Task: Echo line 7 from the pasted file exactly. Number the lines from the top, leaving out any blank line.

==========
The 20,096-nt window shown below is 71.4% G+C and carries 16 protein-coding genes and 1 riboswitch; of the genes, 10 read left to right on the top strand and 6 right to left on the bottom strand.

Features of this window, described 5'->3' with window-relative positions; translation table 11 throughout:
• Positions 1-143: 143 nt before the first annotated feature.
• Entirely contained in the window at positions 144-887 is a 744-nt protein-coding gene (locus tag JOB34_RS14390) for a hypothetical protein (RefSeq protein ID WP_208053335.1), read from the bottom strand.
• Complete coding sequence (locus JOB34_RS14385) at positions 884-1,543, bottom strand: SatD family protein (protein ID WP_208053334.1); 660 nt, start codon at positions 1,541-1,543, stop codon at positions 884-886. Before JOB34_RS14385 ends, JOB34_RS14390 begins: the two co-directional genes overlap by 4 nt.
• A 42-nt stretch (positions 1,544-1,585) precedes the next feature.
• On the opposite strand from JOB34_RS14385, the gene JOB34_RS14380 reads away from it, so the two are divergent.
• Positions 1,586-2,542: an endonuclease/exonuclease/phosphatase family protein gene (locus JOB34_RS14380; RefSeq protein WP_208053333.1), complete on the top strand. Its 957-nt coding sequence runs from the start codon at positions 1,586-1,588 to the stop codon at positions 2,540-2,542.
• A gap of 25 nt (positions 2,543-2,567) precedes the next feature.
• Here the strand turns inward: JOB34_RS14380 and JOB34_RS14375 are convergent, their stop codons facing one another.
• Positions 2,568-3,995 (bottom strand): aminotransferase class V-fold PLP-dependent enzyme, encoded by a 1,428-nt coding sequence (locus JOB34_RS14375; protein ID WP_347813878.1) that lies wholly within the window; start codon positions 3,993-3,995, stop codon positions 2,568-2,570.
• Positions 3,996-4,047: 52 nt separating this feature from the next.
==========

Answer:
• On the opposite strand from JOB34_RS14385, the gene JOB34_RS14380 reads away from it, so the two are divergent.